How do you justify to yourself that you're doing the right thing when you know you have to tell someone you're not interested in them. I'm sure that's happened to us at least once or twice: that first date when you think everything is going swell but in reality, your date is grimacing underneath that false smile Plaster of Paris-ed on his/her face and is secretly plotting on the easiest way out of the restaurant. I'm more used to being the one rejected than the one doing the rejecting (or whatever it is you want to call such things; after all, "rejecting" seems like such a strong word) and generally, I manage to remain friends with these boys who have decided that I belong more to the "Friends" category than the "Girlfriend" category - or even tread that morally ambiguous line where there's physical intimacy without anything official coming to mind.
But there is that occasional moment when the universe calls upon its sense of humor and sends my way a really bad date - the kind where I couldn't stand seeing him afterwards, even in a friendly capacity. It just bothers me, seriously. It's not even so much the physical qualities because goodness knows I'm not in any position to judge anyone's physical characteristics; I'm no Angelina Jolie, obviously. What troubles me is that we have nothing to talk about. Bad dates are firmly categorized in the Long Silences of Doom where you spend thirty minutes fiddling with your cutlery, smoothing out the invisible creases in your clothes, and stare at a spot just above your date's left ear. These things trouble me. I don't like them. Long Silences of Doom should be drawn and quartered, tied up and shot in the head.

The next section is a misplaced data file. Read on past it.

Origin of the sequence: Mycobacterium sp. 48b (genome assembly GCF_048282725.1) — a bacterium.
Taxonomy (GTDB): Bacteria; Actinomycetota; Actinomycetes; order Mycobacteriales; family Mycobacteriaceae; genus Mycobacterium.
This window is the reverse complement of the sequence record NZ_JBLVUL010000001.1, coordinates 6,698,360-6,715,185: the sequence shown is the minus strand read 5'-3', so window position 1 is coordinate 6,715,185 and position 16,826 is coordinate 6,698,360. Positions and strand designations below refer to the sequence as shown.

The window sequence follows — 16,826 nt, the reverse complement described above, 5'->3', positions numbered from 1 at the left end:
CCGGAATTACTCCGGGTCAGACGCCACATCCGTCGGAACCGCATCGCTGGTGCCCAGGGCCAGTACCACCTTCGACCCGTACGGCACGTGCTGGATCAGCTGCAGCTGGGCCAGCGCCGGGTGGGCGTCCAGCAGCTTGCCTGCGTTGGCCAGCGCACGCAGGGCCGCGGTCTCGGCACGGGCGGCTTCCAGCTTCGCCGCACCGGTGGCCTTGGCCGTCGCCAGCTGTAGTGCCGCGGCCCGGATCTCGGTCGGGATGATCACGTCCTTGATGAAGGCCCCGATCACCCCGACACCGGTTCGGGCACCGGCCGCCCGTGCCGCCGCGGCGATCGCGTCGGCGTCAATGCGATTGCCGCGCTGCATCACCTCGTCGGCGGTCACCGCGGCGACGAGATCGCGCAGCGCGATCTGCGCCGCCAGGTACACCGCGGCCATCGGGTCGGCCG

So there. But then, when the moment arrives - and you know when the moment arrives, trust me - and you have to deliver the blow, there's that part of me that wonders if there wasn't anything more I could have done: been more charming, more personable, should I have pushed the conversation off the cliff? What gives me the right to tell this person that he isn't right for me, that I have no interest in seeing him further? Somehow, telling one's self, "There's nothing to be done, and what you're doing is for his benefit in the end" doesn't quite ring true for me. But then again, what do you do? String him along? Personally, I find it easier to be told that I'm not someone's type right off the bat rather than be strung along like some child's toy, only to be dropped off the pavement and squished under the tires of a ten-wheeler. The wound is swift and sharp and painful, but it heals quicker, and is easier forgotten.
But then again, does this contribute to bad karma? Does every blow you deliver make you a Bad Person because you can't find it in your system to like him? Or is this just the way the world works - this strange secret ways of attraction that moves without logic or rhythm? I'm not quite sure how this all works, and sometimes I find it strangely amusing and funny, but other times, it's awfully painful to even start thinking about these things.